The 2010 season would be a special one for Driver. Not so much for his production, as he had just 51 receptions for 565 yards and four touchdowns (and another Pro Bowl selection). No, it was because his team was able to win the Super Bowl.

In Super Bowl XLV, Driver was injured early in the game and only had two catches for 28 yards. But even with the disappointment of being injured, Driver cheered on his fellow receivers, as Nelson (nine catches for 140 yards and one TD), Greg Jennings (four catches for 64 yards and two TDs) and James Jones (five catches for 50 yards) put up some big numbers.

Donald Driver Super Bowl XLV

The Packers ended up beating the Pittsburgh Steelers in that game of all games 31-25, behind the MVP performance of quarterback Aaron Rodgers, who threw for 304 yards and three TDs without a pick.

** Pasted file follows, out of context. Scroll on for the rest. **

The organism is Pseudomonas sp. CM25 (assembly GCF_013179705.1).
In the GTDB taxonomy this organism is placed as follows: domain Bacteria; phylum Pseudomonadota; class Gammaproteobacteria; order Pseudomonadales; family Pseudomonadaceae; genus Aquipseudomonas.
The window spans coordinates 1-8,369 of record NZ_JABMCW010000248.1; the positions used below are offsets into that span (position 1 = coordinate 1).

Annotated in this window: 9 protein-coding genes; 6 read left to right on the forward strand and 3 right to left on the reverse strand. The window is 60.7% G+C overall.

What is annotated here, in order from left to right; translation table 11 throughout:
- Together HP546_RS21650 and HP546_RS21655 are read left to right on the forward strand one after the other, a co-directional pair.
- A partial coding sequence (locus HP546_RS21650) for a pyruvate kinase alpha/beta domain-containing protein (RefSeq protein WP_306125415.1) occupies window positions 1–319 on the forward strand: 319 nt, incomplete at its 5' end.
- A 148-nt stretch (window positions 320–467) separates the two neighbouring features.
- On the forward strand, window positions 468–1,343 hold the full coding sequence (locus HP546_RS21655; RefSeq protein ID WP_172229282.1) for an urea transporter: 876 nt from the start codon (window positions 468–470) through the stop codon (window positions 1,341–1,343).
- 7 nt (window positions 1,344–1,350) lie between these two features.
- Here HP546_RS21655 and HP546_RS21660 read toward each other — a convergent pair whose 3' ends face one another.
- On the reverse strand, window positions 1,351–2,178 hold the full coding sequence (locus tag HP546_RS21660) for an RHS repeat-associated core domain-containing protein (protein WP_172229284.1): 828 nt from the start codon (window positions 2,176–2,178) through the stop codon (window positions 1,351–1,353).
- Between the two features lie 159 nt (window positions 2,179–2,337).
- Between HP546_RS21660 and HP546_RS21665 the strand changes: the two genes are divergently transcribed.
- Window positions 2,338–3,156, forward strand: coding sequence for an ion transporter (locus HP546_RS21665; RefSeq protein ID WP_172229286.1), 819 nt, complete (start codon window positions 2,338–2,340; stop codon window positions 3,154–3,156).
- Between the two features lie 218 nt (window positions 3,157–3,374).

Speaking of the postseason, in his career, Driver had 49 catches for 675 yards and three TDs. One of those touchdowns was when he caught a 90-yard pass from Favre in the 2007 NFC title game against the New York Giants at frigid Lambeau Field.

In his last two seasons with the Packers in 2011 and 2012, Driver had just a combined 45 catches for 522 yards, but did have eight touchdowns.

But all in all, Driver had a tremendous career in Green Bay which eventually put him among the best of the best in Green Bay lore. But when did Driver ever imagine being enshrined in the Packers Hall of Fame?